It has been a bit over a year since the last “major” release, which I hope didn’t led anyone to believe that the project was abandoned. I still have every intention of continuing to update and improve it, and your suggestions and bug reports (also donations) are always welcomed.

Here’s what’s new: Continue reading “Fingering Diagram Builder, version 0.5”

Three Fingering Diagram Builder tutorials

Back in the olden days (2002), I wrote a paper for a college class on Rahsaan Roland Kirk’s simultaneous playing of clarinet and saxophone on “Creole Love Call” from the 1967 album The Inflated Tear. (When I started up this blog, the paper retroactively became a blog post.) In my paper, I included two fingering charts—one for right-handed clarinet, one for left-handed saxophone—that I thought looked pretty good and only took me a few hours to make. Ah, how young I was.

Right-handed clarinet fingering chart. Click for larger.

Left-handed saxophone fingering chart.

Clearly, the time has come to update these sad old charts, and the Fingering Diagram Builder makes it fast, easy, and, dare I say it?—fun. I’ll show you how it’s done, using three particularly cool features (if I do say so myself) of the FDB. We will take a look at the FDB’s custom styles, custom keywork presets, and Dropbox integration.

Custom styles

For now, my plan is just to create enough diagrams to replace the ones in these old fingering charts—just the fingerings I figure Kirk must have used. But I don’t think Rahsaan would want me limiting myself to just those fingerings in the future. I’d better set up this project in such a way that I can come back later with new one-handed fingerings I’ve discovered, and add them to the charts with a minimum of fuss.

The problem is that, what with the FDB’s highly customizable diagrams, I may not remember tomorrow whether the ones I made today have lines that are “medium” or “thick” or “heavy,” or whether I sized them “small” or “tiny,” or whether I was saving the diagrams as .PNG files for onscreen use or .TIF files for better printed results. The FDB does, of course, remember my current settings between sessions all on its own, but I like to work on several projects at once (Rahsaan would approve, I think) and I’ll use the FDB’s “custom styles”  to keep each project’s configuraton a click away. Here’s how:

  1. First I will set up things just the way I want them. Currently, settings that can be saved as part of a custom style are: diagram size, line thickness, color, file naming procedure (let the FDB name them automatically, or specify each filename myself), file format, save-to location (my computer or my Dropbox), and, if I’m using Dropbox, which folder to save the files in.
  2. Once everything is just right, I’ll click over to the “Custom styles” tab in the FDB’s menu to review my choices, and select which ones I want to save.

    As you can see, I’ve set the diagrams to be small, heavy-lined, colored in gray, .PNG-formatted, and saved to Dropbox in a folder called “kirkismyhero.” I have un-checked the box for “File naming,” since I don’t want the FDB to remember that for my purposes on this project—I’ll just go ahead and use whichever system I’m already using that day.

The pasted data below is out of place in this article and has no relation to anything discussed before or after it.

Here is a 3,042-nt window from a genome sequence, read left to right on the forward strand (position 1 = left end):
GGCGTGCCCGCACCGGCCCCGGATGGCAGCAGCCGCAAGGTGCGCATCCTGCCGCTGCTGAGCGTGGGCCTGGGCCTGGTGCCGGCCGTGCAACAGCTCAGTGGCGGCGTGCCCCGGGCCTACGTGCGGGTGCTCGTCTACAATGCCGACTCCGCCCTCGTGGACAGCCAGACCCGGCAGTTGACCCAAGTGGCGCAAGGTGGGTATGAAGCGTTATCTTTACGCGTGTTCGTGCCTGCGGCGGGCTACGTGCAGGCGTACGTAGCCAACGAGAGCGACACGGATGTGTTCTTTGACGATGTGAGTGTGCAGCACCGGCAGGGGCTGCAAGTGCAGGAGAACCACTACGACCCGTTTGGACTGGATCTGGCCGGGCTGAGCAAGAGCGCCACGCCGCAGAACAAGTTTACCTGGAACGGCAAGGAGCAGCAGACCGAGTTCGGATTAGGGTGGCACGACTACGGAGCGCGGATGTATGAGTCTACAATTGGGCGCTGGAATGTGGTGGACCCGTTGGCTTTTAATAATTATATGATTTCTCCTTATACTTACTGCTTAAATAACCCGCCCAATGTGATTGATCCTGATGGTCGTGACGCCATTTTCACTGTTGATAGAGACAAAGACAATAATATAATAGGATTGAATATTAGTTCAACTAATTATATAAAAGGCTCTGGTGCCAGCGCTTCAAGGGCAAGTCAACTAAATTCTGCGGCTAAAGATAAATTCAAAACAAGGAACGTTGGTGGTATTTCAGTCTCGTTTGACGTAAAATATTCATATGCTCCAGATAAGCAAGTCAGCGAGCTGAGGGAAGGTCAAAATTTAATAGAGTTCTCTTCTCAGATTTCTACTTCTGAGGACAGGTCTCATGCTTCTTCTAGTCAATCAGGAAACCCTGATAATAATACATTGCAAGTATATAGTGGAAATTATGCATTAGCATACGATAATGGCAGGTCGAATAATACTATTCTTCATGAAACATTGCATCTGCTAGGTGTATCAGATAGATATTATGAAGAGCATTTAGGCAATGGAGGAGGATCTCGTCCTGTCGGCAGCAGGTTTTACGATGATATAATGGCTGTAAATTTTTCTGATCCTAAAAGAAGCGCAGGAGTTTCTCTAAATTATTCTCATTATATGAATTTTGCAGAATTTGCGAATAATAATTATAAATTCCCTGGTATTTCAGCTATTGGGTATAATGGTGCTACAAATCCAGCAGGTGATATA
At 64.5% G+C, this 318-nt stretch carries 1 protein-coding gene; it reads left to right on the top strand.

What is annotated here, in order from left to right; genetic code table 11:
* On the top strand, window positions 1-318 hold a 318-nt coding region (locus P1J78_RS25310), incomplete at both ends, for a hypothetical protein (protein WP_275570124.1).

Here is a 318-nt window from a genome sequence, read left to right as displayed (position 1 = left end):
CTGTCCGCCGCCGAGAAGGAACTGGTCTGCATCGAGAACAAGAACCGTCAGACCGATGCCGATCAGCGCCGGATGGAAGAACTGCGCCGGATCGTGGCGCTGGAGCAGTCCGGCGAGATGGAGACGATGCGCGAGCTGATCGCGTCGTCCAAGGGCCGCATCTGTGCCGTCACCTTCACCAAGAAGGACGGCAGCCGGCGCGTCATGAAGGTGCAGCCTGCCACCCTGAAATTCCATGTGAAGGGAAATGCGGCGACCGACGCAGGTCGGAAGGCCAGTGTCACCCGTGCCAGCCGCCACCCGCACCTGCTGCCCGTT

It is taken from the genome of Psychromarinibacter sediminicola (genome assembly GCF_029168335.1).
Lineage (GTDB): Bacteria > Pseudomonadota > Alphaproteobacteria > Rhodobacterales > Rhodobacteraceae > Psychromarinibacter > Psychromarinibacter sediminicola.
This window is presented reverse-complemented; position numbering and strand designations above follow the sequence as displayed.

3. I’ll type in a name (“kirk project”) for my custom style, and click the “Save current settings” button (or press Enter).

    I’m done—that’s all there is to it. In the future, whenever I want to create more diagrams like the ones I’m making today, I can just go to the “Custom styles” tab and click on “kirk project.”

Continue reading “Three Fingering Diagram Builder tutorials”

Fingering Diagram Builder, version 0.4

Hello, friends. I’m excited to share the latest round of improvements to the Fingering Diagram Builder. Thanks to all for your suggestions and bug reports, for your donations (every little bit helps), and for sharing with me some of the cool things you are making with the fingering diagrams.

A few names that need mentioning for recent extra-awesome support and/or ideas are bassoonist Dave Wells (check out his high-quality and handsome bassoon fingering charts), saxophonist/doubler Evan Tate, saxophonist Bart Walters (who blogs over at Music Collective), pianist Jason Gray, and clarinetists Kellie Lignitz and Rachel Yoder (who included the FDB in their column in The Clarinet and on Clarinet Cache). You internet people sure are nice!

Check out version 0.4 of the Fingering Diagram Builder, or read on for a guide to what’s new and improved.

Continue reading “Fingering Diagram Builder, version 0.4”

Fingering diagram builder, version 0.3

I’m pleased to announce some updates and improvements to the Fingering diagram builder. Thanks to all who have used it, and especially to all who have reported bugs, made suggestions, Tweeted or blogged about it, or offered compliments. And a very special thanks indeed to those who have used the “Send me reed money” link to support the FDB financially.

Go poke around the new-and-improved FDB, or read on for the full scoop. Continue reading “Fingering diagram builder, version 0.3”